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Books & Flowers

It is a miserably wet Saturday.  We’re back with our normal February weather after the blip of sunshine that was yesterday, as if to tempt us into thinking spring had arrived when it’s patently obvious today that it has not.

Never mind, we decided to go out for our ‘free’ paper in Waitrose (to holders of My Waitrose cards if you buy £10-worth of goods). We kid ourselves into thinking that it’s worth taking the car out and driving the five or six miles, there and back, in order to save £2.50!  Aren’t we daft?  In mitigation, this gets us out of the house for an hour or so, always a good thing not to stay indoors all day long, and we also bought a few items that, while not needing them right away, will be assets to the larder (such as another couple of packs of Kallo stock pots.  I’d not bought these before but husband persuaded me yesterday to try them – he ought to be in advertising – and the result was an even better pork casserole than I’d cooked before, so I’m now totally ‘sold’ on Kallo stock pots, which are, incidentally, gluten free.)

But to the title of this post, two things that I love:  flowers and books, or books and flowers.  I thought it might be fun to photograph some of the titles of my books, but not to show them vertically so that they’re hard to read; I photographed them on the shelves, where they are vertically placed, but then I ‘turned’ them onthe computer, so if they look a little strange, this is why.

And along from these …

These are on just one short shelf.

Below are the following …

And along from these are …

These are just some of my style books, it doesn’t include the antiques’ books or the fashion books or the art books or architecture books and other categories which interest me.

And in the sitting room, under a table …

and the pile on the bookcase …

A few are missing,  a couple are ‘out on loan’ to a friend, and there are those cross-over titles which might fit decor or architecture or socialhistory and therefore are elsewhere in the house.

Please don’t think this collection happened overnight.  I have been buying decor/style books since the early 1980s, perhaps the first being the slender book entitled Bedrooms by Jacqueline Inchbald.  Once I started, I was totally hooked.  I love, too, seeing how styles have changed over the past 30 to 40 years, we’ve turned away from the flounces of original Laura Ashley just as much as we have now embraced the retro style of early G-Plan and Ercol.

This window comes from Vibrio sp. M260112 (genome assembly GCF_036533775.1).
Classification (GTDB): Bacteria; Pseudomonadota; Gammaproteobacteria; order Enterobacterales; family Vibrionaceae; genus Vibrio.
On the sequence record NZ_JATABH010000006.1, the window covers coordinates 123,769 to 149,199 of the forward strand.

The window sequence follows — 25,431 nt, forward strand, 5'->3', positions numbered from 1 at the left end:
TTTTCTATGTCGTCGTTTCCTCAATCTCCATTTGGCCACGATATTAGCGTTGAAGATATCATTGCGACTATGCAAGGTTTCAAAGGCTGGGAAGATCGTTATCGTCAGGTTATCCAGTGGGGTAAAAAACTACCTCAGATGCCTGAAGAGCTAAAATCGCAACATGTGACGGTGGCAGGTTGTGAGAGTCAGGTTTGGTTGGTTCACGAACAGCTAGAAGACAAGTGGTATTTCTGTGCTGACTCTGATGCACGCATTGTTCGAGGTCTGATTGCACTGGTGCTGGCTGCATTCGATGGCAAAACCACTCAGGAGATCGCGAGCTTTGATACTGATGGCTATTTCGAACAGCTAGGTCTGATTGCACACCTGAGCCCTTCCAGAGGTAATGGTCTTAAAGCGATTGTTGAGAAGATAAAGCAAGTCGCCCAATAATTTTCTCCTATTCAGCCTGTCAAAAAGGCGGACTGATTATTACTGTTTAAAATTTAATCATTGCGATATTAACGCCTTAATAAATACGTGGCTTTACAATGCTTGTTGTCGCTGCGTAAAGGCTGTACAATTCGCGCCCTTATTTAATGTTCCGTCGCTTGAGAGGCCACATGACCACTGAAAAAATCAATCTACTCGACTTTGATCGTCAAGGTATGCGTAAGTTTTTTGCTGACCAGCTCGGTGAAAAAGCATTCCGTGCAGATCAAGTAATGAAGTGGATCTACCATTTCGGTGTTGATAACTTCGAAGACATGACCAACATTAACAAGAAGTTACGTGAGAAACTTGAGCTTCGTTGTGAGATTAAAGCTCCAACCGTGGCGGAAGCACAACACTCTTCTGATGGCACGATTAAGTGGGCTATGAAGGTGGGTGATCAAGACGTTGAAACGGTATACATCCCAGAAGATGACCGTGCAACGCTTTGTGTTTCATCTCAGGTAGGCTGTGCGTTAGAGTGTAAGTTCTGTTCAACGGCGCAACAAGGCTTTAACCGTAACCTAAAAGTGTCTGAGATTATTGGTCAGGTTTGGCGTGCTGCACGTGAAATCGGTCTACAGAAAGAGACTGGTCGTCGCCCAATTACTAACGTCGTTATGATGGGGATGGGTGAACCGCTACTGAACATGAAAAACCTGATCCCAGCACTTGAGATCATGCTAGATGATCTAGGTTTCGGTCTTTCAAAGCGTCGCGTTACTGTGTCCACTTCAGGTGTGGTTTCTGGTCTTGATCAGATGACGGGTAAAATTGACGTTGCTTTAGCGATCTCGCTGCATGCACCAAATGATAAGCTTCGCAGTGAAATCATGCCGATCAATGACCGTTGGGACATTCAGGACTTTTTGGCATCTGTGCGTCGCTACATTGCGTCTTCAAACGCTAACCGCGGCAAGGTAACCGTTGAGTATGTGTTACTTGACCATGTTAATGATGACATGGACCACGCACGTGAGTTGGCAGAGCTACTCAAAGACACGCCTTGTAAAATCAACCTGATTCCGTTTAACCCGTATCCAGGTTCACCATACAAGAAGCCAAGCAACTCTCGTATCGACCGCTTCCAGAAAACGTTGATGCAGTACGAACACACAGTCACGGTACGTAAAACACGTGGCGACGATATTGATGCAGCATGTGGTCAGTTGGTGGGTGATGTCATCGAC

One book I especially enjoy dipping into, though, is a very early interior decoration book.  It is by American novelist Elizabeth Wharton (1862-1937).  I have a very attractive copy (a facsimile edition) of The Decoration of Houses which she co-wrote with American architect, Ogden Codman Jr.

Just a few books for you to virtually browse.

Flowers …

These are the flowers I bought on Thursday, now  looking less stiff and formal. The daffodils have opened up (there is another vase of those in the study, not quite as fully open as these) …

and the tulips have managed to arrange themselves …

I haven’t used this jug for some time and so I thought it might look right with tulips in it – at least each have lots of green leaves.

And finally …

The white amaryllis that flowered a few weeks ago has thrown up a new ‘stalk’ and today four blooms have opened.

So there you have it … books and flowers, two things I think we all enjoy.

Until next time.

About Margaret

Margaret’s main interests are her husband and family, her friends, her home, her garden, writing, literature, architecture, décor, social history, photography, historic houses and gardens, and towns, villages and the countryside. She writes about the things she enjoys: flowers, scent, fine soap, monthly style magazines, and other such small indulgences, such as afternoon tea or simply enjoying her summerhouse with a book. She invites you to enjoy this virtual visit to South Devon, England.

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  1. Your book collection is really quite staggering, Margaret. How many do you have I wonder?
    We have had another beautifully sunny day here but it’s turned cool now and the air feels damp (5pm).
    Yes, tulips do arrange themselves, don’t they? I planned to get some yesterday but there were only a few bunches left and they didn’t look their best. I have a small posy of mixed flowers on the dining table – the leftovers from a bouquet – but that’s it at the moment. The amaryllis looks glorious.